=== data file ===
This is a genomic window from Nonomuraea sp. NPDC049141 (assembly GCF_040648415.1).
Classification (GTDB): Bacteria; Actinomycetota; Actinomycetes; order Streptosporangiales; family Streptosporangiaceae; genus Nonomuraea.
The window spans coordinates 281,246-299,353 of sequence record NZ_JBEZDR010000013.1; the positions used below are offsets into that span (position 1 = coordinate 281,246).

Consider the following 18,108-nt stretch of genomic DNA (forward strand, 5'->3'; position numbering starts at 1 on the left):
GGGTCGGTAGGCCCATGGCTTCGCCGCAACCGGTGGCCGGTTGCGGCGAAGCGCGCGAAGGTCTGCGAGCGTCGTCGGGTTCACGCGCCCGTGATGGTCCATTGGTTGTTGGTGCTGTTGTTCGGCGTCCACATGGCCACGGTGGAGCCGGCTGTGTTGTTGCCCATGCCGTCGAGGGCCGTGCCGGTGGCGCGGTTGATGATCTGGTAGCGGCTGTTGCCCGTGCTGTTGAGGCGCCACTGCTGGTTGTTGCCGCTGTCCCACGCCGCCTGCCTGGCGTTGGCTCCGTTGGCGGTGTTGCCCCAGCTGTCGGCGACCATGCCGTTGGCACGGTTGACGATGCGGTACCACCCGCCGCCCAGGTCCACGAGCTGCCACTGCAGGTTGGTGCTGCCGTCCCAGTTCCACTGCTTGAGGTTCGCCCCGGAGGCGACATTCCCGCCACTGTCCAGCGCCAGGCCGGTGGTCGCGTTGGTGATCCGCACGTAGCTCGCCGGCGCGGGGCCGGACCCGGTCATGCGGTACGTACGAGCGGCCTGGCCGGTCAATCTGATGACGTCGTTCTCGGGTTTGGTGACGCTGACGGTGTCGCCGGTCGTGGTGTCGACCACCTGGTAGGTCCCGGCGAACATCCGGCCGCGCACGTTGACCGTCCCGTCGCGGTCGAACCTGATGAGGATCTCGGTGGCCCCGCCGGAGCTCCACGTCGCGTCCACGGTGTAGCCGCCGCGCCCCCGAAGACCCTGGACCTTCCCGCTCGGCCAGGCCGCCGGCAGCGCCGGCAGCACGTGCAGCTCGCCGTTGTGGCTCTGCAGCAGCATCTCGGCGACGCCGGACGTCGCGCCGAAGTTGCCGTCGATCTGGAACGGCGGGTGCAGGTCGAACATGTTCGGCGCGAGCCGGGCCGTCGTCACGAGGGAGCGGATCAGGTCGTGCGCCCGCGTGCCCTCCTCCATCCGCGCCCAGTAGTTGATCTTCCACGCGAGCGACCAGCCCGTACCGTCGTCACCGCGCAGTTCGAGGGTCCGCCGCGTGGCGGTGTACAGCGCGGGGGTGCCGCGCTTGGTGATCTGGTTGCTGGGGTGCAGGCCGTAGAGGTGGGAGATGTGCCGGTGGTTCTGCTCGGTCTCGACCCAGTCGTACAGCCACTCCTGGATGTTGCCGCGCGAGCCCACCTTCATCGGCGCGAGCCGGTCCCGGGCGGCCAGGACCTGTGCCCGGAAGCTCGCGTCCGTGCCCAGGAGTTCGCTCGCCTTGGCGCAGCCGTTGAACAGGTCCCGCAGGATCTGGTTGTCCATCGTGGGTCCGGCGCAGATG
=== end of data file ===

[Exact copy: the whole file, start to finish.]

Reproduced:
This is a genomic window from Nonomuraea sp. NPDC049141 (assembly GCF_040648415.1).
Classification (GTDB): Bacteria; Actinomycetota; Actinomycetes; order Streptosporangiales; family Streptosporangiaceae; genus Nonomuraea.
The window spans coordinates 281,246-299,353 of sequence record NZ_JBEZDR010000013.1; the positions used below are offsets into that span (position 1 = coordinate 281,246).

Consider the following 18,108-nt stretch of genomic DNA (forward strand, 5'->3'; position numbering starts at 1 on the left):
GGGTCGGTAGGCCCATGGCTTCGCCGCAACCGGTGGCCGGTTGCGGCGAAGCGCGCGAAGGTCTGCGAGCGTCGTCGGGTTCACGCGCCCGTGATGGTCCATTGGTTGTTGGTGCTGTTGTTCGGCGTCCACATGGCCACGGTGGAGCCGGCTGTGTTGTTGCCCATGCCGTCGAGGGCCGTGCCGGTGGCGCGGTTGATGATCTGGTAGCGGCTGTTGCCCGTGCTGTTGAGGCGCCACTGCTGGTTGTTGCCGCTGTCCCACGCCGCCTGCCTGGCGTTGGCTCCGTTGGCGGTGTTGCCCCAGCTGTCGGCGACCATGCCGTTGGCACGGTTGACGATGCGGTACCACCCGCCGCCCAGGTCCACGAGCTGCCACTGCAGGTTGGTGCTGCCGTCCCAGTTCCACTGCTTGAGGTTCGCCCCGGAGGCGACATTCCCGCCACTGTCCAGCGCCAGGCCGGTGGTCGCGTTGGTGATCCGCACGTAGCTCGCCGGCGCGGGGCCGGACCCGGTCATGCGGTACGTACGAGCGGCCTGGCCGGTCAATCTGATGACGTCGTTCTCGGGTTTGGTGACGCTGACGGTGTCGCCGGTCGTGGTGTCGACCACCTGGTAGGTCCCGGCGAACATCCGGCCGCGCACGTTGACCGTCCCGTCGCGGTCGAACCTGATGAGGATCTCGGTGGCCCCGCCGGAGCTCCACGTCGCGTCCACGGTGTAGCCGCCGCGCCCCCGAAGACCCTGGACCTTCCCGCTCGGCCAGGCCGCCGGCAGCGCCGGCAGCACGTGCAGCTCGCCGTTGTGGCTCTGCAGCAGCATCTCGGCGACGCCGGACGTCGCGCCGAAGTTGCCGTCGATCTGGAACGGCGGGTGCAGGTCGAACATGTTCGGCGCGAGCCGGGCCGTCGTCACGAGGGAGCGGATCAGGTCGTGCGCCCGCGTGCCCTCCTCCATCCGCGCCCAGTAGTTGATCTTCCACGCGAGCGACCAGCCCGTACCGTCGTCACCGCGCAGTTCGAGGGTCCGCCGCGTGGCGGTGTACAGCGCGGGGGTGCCGCGCTTGGTGATCTGGTTGCTGGGGTGCAGGCCGTAGAGGTGGGAGATGTGCCGGTGGTTCTGCTCGGTCTCGACCCAGTCGTACAGCCACTCCTGGATGTTGCCGCGCGAGCCCACCTTCATCGGCGCGAGCCGGTCCCGGGCGGCCAGGACCTGTGCCCGGAAGCTCGCGTCCGTGCCCAGGAGTTCGCTCGCCTTGGCGCAGCCGTTGAACAGGTCCCGCAGGATCTGGTTGTCCATCGTGGGTCCGGCGCAGATG